Packaging Poverty

We were just finishing up our conversation with Clementina when another van full of Gringos arrived. A middle-aged man in a ball cap and shades bounded over to us. “What are you all doing here?” he asked with a hint of accusation.

I introduced myself and my students. I began a review of our microfinance program. And, somewhere between “no fees” and “no penalties” he lost interest.  “You know” he interrupted me. “Before we got here…,” there was a dramatic pause and a deep draw of breath “they had nothing.”

He swept his hand over the small community of 30-plus families in makeshift shelters. “We built that meeting house. We built those two public restrooms. We are building that home.” He turned to place his eyes on my eyes. He removed his shades. He raised his cap. “You know without us I do not know whether or not they would have survived.”

It was my first do-gooder pissing contest. I lost.

But, he was good. The dramatic pause. The hand sweep. The good ole boy raise of the cap. The brush of the brow. The exhalation. The consternation. Hell, if I was a mission-trip-virgin his hero’s narrative may have captured my heart. It’s a good thing that I carry protection. Not the kind that fits in a wallet. I carry a copy of Ivan Illich’s “To Hell with Good Intentions” in my backpack.

He and I had very different understandings of our role in the story of poverty’s end. Yet, we were both in the business of selling poverty. He and his group had cameras. My students and I had cameras. They had a videographer. We had a videographer. And, every good (social) entrepreneur knows that packaging is everything. A picture of a few women wrapped in brightly colored saris can infuse the rather boring process of giving out loans with the golden glow of female empowerment! A nicely tied ribbon of logic can credibly connect the building of schools with the fight against terrorism!

No more flies on the face. Abandon distended abdomens. Get rid of the emaciated cows. Turn those frowns upside down. Today, you can sell poverty to a Western audience with a smiling child. Or, even better, how about a bunch of smiling poor children running towards the camera?

We would both return home to sift through our photographs and edit our videos. We would package their poverty, transform it into a commodity, and deliver it to our respective audiences. And, since consumption is an emotional process, we would infuse these images with a narrative. We would speak for this community. We would share our respective understandings of their story to our family, friends, neighbors, co-workers, and fellow classmates. I know the story that my students and I told. Having visited his organization’s homepage, I am sure that he stuck with the “they had nothing” hero’s story.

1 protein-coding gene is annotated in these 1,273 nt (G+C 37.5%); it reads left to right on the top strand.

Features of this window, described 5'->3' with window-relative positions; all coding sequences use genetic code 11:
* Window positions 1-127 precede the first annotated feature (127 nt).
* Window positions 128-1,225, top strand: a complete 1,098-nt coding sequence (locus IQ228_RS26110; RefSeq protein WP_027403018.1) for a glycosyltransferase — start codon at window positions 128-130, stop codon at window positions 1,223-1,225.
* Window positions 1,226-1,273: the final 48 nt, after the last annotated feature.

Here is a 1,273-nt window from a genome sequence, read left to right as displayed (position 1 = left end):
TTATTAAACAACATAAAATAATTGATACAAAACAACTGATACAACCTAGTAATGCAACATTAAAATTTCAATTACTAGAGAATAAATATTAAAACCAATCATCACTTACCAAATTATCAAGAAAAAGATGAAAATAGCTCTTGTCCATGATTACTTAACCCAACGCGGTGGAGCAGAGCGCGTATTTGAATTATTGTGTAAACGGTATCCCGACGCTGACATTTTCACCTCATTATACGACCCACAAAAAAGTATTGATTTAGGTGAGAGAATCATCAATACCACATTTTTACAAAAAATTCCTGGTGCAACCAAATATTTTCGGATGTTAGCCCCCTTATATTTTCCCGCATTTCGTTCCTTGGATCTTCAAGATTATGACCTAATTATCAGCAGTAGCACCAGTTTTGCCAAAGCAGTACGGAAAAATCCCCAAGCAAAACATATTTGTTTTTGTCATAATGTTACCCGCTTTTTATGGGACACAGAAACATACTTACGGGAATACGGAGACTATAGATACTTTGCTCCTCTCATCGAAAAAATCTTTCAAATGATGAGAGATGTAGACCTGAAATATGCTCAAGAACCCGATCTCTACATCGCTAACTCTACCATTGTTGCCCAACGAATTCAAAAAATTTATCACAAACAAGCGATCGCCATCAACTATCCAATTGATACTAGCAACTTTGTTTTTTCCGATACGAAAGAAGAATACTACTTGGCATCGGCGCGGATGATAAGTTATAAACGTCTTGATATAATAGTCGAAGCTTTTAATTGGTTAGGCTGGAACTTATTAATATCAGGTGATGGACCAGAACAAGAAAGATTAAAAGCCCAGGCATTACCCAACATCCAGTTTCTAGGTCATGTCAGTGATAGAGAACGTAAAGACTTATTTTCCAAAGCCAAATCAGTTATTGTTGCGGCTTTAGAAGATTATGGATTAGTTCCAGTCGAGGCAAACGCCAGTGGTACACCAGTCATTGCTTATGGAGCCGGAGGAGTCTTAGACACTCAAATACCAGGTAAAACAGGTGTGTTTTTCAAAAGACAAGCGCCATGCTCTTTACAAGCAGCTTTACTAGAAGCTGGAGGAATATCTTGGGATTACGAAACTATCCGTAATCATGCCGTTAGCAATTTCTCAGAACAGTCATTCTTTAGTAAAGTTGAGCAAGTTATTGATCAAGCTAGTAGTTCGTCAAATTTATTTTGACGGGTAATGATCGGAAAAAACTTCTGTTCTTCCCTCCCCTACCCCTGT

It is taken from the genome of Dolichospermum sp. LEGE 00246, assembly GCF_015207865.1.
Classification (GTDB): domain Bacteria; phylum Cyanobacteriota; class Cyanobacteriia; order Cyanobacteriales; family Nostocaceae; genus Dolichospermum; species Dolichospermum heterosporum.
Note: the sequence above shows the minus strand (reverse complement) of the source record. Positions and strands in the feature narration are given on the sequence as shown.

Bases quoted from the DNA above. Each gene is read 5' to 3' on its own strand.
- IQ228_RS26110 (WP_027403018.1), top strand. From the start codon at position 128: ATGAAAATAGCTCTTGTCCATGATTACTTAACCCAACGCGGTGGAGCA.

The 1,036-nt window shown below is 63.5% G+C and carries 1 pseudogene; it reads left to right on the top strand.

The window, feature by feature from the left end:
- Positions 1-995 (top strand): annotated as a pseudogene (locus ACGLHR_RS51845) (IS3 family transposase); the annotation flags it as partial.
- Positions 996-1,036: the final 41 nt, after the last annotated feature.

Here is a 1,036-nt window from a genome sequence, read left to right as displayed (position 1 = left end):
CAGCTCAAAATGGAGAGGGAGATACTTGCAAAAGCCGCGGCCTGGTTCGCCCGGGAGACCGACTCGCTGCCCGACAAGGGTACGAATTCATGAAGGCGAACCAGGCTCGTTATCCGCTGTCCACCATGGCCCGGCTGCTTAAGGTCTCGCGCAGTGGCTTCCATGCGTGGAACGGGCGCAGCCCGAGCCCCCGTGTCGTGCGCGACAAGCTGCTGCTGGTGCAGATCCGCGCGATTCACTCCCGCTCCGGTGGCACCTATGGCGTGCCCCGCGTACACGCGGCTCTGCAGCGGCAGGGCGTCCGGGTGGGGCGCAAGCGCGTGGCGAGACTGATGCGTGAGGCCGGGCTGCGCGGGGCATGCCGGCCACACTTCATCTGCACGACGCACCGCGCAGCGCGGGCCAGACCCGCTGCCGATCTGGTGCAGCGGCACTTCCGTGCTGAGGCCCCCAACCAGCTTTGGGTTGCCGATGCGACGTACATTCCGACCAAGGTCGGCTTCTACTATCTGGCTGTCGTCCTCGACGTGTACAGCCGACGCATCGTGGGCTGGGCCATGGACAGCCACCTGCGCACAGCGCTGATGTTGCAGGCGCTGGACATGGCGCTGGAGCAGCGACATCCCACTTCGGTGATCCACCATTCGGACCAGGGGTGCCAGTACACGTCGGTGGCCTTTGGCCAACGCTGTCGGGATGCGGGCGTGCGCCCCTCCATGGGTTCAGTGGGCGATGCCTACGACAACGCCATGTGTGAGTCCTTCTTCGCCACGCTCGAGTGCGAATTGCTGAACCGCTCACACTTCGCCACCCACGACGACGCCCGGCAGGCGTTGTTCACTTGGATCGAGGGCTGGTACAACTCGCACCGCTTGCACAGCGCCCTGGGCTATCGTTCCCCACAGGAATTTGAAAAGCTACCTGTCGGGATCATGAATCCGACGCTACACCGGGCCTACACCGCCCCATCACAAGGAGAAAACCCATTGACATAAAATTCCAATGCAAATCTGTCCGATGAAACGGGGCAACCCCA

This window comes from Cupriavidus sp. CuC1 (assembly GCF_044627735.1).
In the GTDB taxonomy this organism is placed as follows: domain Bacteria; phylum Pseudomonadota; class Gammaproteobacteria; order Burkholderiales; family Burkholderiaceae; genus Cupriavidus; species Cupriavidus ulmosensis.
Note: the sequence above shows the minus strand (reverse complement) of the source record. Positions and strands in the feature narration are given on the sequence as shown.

In general the stories that do-gooders tell are powerful. Our stories have the ability to do great things. Our stories can also do harm. But, how do we calculate the damage to a community’s sense of self when a bunch of gringos tell its story to bunch of other gringos?

I would like to believe that the story my students and I told did the least amount of damage. I do believe that the “they had nothing” narrative is unhelpful. Yet, on our most recent trip to Honduras, almost all of the families were now living in cinder-block homes. They had four walls. They had cement floors. They had corrugated steel roofs. They had robust doors. With our story, we only managed to lend out a few hundred dollars and teach some financial literacy courses. With their story, this organization managed a significant transfer of wealth and infrastructure. And, they did it in less than three years.

Who has had the greatest impact?

If we only use a material definition of poverty, then it seems that this group did. If so, then who cares if they planted a pole and raised an American flag in the middle of this small community (a Honduran flag was also on a pole but it was smaller)? And, who cares if they posted a welcome sign with their organization’s name prominently displayed and the community’s name misspelled?

Seriously, if I was struggling to provide shelter for my family, would I really give a shit how a bunch of do-gooders packaged my poverty? Would I care what a bunch of gringos 3,000 miles away think of me and my community? Maybe not. Maybe packaging only really maters to those who can afford it. Maybe. But, I know my students and I will still act as if it is everything.

If you were struggling to provide shelter for your family, would you really care how a bunch of do-gooders packaged your poverty?


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Thanks. – shawn

P.S. Read the Sidekick Manifesto and Take the Pledge!